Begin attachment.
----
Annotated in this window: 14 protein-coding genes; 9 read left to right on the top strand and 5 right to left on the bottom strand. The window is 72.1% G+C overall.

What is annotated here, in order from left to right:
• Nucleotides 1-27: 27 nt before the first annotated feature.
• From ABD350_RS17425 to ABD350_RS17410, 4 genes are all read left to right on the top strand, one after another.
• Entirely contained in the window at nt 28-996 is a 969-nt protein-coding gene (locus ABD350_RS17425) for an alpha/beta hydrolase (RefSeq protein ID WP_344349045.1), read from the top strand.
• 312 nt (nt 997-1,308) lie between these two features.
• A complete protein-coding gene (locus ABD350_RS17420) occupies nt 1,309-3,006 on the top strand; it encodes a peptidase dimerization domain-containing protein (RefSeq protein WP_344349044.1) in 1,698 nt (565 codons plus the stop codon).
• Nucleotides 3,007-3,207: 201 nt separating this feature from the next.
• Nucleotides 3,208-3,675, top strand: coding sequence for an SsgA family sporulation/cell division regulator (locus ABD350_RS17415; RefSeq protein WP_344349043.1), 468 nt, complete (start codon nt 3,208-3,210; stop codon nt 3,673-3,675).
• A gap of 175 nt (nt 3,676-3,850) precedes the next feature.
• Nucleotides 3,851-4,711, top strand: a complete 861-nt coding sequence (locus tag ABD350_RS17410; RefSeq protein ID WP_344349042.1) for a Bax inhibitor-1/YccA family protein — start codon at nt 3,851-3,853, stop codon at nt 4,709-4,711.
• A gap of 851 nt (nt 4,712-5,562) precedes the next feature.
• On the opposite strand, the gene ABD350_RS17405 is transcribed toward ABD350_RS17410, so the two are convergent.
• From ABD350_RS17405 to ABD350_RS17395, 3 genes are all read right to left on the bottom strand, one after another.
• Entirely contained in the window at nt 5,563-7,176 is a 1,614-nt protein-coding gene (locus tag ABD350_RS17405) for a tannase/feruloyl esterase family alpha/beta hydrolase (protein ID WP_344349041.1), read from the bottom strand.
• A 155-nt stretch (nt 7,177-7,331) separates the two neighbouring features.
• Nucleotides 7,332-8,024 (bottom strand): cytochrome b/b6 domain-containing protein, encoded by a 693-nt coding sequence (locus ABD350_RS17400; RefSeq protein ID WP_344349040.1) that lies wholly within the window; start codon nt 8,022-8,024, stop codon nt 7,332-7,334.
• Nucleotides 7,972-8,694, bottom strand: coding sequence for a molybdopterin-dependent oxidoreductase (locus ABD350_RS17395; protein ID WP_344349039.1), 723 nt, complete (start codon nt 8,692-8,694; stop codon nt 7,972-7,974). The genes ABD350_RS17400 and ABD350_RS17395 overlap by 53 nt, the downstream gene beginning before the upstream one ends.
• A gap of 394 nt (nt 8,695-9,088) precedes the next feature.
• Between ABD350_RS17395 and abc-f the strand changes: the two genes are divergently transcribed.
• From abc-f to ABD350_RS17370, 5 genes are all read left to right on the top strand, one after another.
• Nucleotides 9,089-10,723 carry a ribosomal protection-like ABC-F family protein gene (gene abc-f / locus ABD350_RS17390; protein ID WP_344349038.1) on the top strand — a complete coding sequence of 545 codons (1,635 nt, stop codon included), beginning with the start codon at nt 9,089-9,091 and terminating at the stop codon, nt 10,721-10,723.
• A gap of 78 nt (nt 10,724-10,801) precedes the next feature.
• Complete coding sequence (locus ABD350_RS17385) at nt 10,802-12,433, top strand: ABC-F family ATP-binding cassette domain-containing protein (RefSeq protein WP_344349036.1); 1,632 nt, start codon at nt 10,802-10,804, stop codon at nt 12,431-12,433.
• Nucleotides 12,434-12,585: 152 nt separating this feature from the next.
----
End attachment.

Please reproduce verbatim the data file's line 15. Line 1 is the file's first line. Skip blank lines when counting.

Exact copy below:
• Entirely contained in the window at nt 5,563-7,176 is a 1,614-nt protein-coding gene (locus tag ABD350_RS17405) for a tannase/feruloyl esterase family alpha/beta hydrolase (protein ID WP_344349041.1), read from the bottom strand.